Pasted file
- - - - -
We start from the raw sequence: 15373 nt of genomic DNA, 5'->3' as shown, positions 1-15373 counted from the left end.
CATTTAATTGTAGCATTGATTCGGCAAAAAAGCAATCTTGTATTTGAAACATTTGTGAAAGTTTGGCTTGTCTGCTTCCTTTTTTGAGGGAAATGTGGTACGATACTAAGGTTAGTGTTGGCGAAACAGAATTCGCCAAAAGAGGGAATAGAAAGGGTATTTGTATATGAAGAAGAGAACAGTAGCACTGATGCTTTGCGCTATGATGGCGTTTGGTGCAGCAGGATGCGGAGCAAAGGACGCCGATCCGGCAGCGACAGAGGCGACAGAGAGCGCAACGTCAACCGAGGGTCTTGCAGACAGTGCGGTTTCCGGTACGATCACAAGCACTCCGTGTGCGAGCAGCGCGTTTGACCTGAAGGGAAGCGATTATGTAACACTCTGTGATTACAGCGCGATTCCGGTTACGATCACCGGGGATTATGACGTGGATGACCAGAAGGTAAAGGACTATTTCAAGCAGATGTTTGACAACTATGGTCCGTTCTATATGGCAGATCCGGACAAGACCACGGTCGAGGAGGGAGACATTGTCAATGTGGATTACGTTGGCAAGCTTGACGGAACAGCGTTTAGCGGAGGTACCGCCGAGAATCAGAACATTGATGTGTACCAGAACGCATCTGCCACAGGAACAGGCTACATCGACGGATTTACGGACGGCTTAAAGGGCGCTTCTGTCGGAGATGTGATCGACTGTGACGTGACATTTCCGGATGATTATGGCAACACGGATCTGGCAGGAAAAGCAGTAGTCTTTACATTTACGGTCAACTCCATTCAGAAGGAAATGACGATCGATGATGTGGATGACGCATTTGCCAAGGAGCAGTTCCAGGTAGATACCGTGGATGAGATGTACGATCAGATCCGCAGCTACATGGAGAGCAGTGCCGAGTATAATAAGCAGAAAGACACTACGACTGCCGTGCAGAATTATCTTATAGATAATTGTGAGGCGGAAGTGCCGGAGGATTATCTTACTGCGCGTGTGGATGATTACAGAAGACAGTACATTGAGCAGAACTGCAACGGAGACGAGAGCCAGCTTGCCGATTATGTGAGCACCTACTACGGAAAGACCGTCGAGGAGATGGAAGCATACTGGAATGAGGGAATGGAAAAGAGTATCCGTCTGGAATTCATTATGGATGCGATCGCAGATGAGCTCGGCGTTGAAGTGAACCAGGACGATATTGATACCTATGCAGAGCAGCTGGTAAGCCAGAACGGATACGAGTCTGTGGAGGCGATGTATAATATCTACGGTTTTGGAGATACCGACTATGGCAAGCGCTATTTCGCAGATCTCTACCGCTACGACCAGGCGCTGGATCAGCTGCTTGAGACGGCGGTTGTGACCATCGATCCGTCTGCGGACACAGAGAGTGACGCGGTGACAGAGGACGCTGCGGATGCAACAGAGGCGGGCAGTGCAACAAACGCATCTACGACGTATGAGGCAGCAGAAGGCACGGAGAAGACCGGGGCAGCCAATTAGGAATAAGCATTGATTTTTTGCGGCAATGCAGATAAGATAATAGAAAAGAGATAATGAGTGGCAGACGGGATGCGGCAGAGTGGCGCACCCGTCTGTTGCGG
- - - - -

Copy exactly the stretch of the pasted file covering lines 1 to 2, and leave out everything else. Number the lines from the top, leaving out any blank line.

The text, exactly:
We start from the raw sequence: 15373 nt of genomic DNA, 5'->3' as shown, positions 1-15373 counted from the left end.
CATTTAATTGTAGCATTGATTCGGCAAAAAAGCAATCTTGTATTTGAAACATTTGTGAAAGTTTGGCTTGTCTGCTTCCTTTTTTGAGGGAAATGTGGTACGATACTAAGGTTAGTGTTGGCGAAACAGAATTCGCCAAAAGAGGGAATAGAAAGGGTATTTGTATATGAAGAAGAGAACAGTAGCACTGATGCTTTGCGCTATGATGGCGTTTGGTGCAGCAGGATGCGGAGCAAAGGACGCCGATCCGGCAGCGACAGAGGCGACAGAGAGCGCAACGTCAACCGAGGGTCTTGCAGACAGTGCGGTTTCCGGTACGATCACAAGCACTCCGTGTGCGAGCAGCGCGTTTGACCTGAAGGGAAGCGATTATGTAACACTCTGTGATTACAGCGCGATTCCGGTTACGATCACCGGGGATTATGACGTGGATGACCAGAAGGTAAAGGACTATTTCAAGCAGATGTTTGACAACTATGGTCCGTTCTATATGGCAGATCCGGACAAGACCACGGTCGAGGAGGGAGACATTGTCAATGTGGATTACGTTGGCAAGCTTGACGGAACAGCGTTTAGCGGAGGTACCGCCGAGAATCAGAACATTGATGTGTACCAGAACGCATCTGCCACAGGAACAGGCTACATCGACGGATTTACGGACGGCTTAAAGGGCGCTTCTGTCGGAGATGTGATCGACTGTGACGTGACATTTCCGGATGATTATGGCAACACGGATCTGGCAGGAAAAGCAGTAGTCTTTACATTTACGGTCAACTCCATTCAGAAGGAAATGACGATCGATGATGTGGATGACGCATTTGCCAAGGAGCAGTTCCAGGTAGATACCGTGGATGAGATGTACGATCAGATCCGCAGCTACATGGAGAGCAGTGCCGAGTATAATAAGCAGAAAGACACTACGACTGCCGTGCAGAATTATCTTATAGATAATTGTGAGGCGGAAGTGCCGGAGGATTATCTTACTGCGCGTGTGGATGATTACAGAAGACAGTACATTGAGCAGAACTGCAACGGAGACGAGAGCCAGCTTGCCGATTATGTGAGCACCTACTACGGAAAGACCGTCGAGGAGATGGAAGCATACTGGAATGAGGGAATGGAAAAGAGTATCCGTCTGGAATTCATTATGGATGCGATCGCAGATGAGCTCGGCGTTGAAGTGAACCAGGACGATATTGATACCTATGCAGAGCAGCTGGTAAGCCAGAACGGATACGAGTCTGTGGAGGCGATGTATAATATCTACGGTTTTGGAGATACCGACTATGGCAAGCGCTATTTCGCAGATCTCTACCGCTACGACCAGGCGCTGGATCAGCTGCTTGAGACGGCGGTTGTGACCATCGATCCGTCTGCGGACACAGAGAGTGACGCGGTGACAGAGGACGCTGCGGATGCAACAGAGGCGGGCAGTGCAACAAACGCATCTACGACGTATGAGGCAGCAGAAGGCACGGAGAAGACCGGGGCAGCCAATTAGGAATAAGCATTGATTTTTTGCGGCAATGCAGATAAGATAATAGAAAAGAGATAATGAGTGGCAGACGGGATGCGGCAGAGTGGCGCACCCGTCTGTTGCGG